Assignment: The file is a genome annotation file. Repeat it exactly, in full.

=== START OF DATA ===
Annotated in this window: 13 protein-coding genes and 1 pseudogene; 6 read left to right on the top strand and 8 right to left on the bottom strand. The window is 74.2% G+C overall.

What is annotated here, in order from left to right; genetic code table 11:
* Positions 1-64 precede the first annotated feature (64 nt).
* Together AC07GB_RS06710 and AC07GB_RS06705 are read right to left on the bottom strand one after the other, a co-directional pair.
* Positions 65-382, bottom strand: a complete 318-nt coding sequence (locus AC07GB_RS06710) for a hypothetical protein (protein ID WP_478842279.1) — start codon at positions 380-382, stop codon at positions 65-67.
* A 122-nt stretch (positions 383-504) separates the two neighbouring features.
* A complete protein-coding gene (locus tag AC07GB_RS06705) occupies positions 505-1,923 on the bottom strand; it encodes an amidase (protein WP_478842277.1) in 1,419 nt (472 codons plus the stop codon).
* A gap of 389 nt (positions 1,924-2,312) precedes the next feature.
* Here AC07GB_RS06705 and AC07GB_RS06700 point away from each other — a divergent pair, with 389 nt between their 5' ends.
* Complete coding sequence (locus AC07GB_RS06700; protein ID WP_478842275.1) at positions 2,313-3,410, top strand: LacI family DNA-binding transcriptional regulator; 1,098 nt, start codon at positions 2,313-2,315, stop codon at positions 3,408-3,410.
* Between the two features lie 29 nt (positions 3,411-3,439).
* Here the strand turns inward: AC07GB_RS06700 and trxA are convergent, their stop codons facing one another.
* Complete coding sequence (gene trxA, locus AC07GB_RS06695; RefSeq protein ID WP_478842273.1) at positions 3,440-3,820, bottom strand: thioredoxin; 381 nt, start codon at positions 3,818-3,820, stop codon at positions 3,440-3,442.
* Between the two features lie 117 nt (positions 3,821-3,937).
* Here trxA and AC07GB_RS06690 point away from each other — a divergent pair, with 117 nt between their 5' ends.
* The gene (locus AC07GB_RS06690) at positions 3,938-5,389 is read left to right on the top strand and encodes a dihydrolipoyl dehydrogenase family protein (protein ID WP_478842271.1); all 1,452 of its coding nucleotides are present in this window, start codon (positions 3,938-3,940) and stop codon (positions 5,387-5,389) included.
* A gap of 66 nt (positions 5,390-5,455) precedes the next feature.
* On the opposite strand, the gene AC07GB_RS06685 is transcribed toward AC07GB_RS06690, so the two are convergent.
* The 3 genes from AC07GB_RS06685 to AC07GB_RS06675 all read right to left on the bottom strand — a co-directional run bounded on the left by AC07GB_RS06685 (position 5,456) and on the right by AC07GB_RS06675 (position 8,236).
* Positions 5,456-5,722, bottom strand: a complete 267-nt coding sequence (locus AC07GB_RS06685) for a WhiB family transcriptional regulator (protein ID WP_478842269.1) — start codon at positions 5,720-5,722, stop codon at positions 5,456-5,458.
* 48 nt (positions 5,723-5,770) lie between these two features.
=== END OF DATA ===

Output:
Annotated in this window: 13 protein-coding genes and 1 pseudogene; 6 read left to right on the top strand and 8 right to left on the bottom strand. The window is 74.2% G+C overall.

What is annotated here, in order from left to right; genetic code table 11:
* Positions 1-64 precede the first annotated feature (64 nt).
* Together AC07GB_RS06710 and AC07GB_RS06705 are read right to left on the bottom strand one after the other, a co-directional pair.
* Positions 65-382, bottom strand: a complete 318-nt coding sequence (locus AC07GB_RS06710) for a hypothetical protein (protein ID WP_478842279.1) — start codon at positions 380-382, stop codon at positions 65-67.
* A 122-nt stretch (positions 383-504) separates the two neighbouring features.
* A complete protein-coding gene (locus tag AC07GB_RS06705) occupies positions 505-1,923 on the bottom strand; it encodes an amidase (protein WP_478842277.1) in 1,419 nt (472 codons plus the stop codon).
* A gap of 389 nt (positions 1,924-2,312) precedes the next feature.
* Here AC07GB_RS06705 and AC07GB_RS06700 point away from each other — a divergent pair, with 389 nt between their 5' ends.
* Complete coding sequence (locus AC07GB_RS06700; protein ID WP_478842275.1) at positions 2,313-3,410, top strand: LacI family DNA-binding transcriptional regulator; 1,098 nt, start codon at positions 2,313-2,315, stop codon at positions 3,408-3,410.
* Between the two features lie 29 nt (positions 3,411-3,439).
* Here the strand turns inward: AC07GB_RS06700 and trxA are convergent, their stop codons facing one another.
* Complete coding sequence (gene trxA, locus AC07GB_RS06695; RefSeq protein ID WP_478842273.1) at positions 3,440-3,820, bottom strand: thioredoxin; 381 nt, start codon at positions 3,818-3,820, stop codon at positions 3,440-3,442.
* Between the two features lie 117 nt (positions 3,821-3,937).
* Here trxA and AC07GB_RS06690 point away from each other — a divergent pair, with 117 nt between their 5' ends.
* The gene (locus AC07GB_RS06690) at positions 3,938-5,389 is read left to right on the top strand and encodes a dihydrolipoyl dehydrogenase family protein (protein ID WP_478842271.1); all 1,452 of its coding nucleotides are present in this window, start codon (positions 3,938-3,940) and stop codon (positions 5,387-5,389) included.
* A gap of 66 nt (positions 5,390-5,455) precedes the next feature.
* On the opposite strand, the gene AC07GB_RS06685 is transcribed toward AC07GB_RS06690, so the two are convergent.
* The 3 genes from AC07GB_RS06685 to AC07GB_RS06675 all read right to left on the bottom strand — a co-directional run bounded on the left by AC07GB_RS06685 (position 5,456) and on the right by AC07GB_RS06675 (position 8,236).
* Positions 5,456-5,722, bottom strand: a complete 267-nt coding sequence (locus AC07GB_RS06685) for a WhiB family transcriptional regulator (protein ID WP_478842269.1) — start codon at positions 5,720-5,722, stop codon at positions 5,456-5,458.
* 48 nt (positions 5,723-5,770) lie between these two features.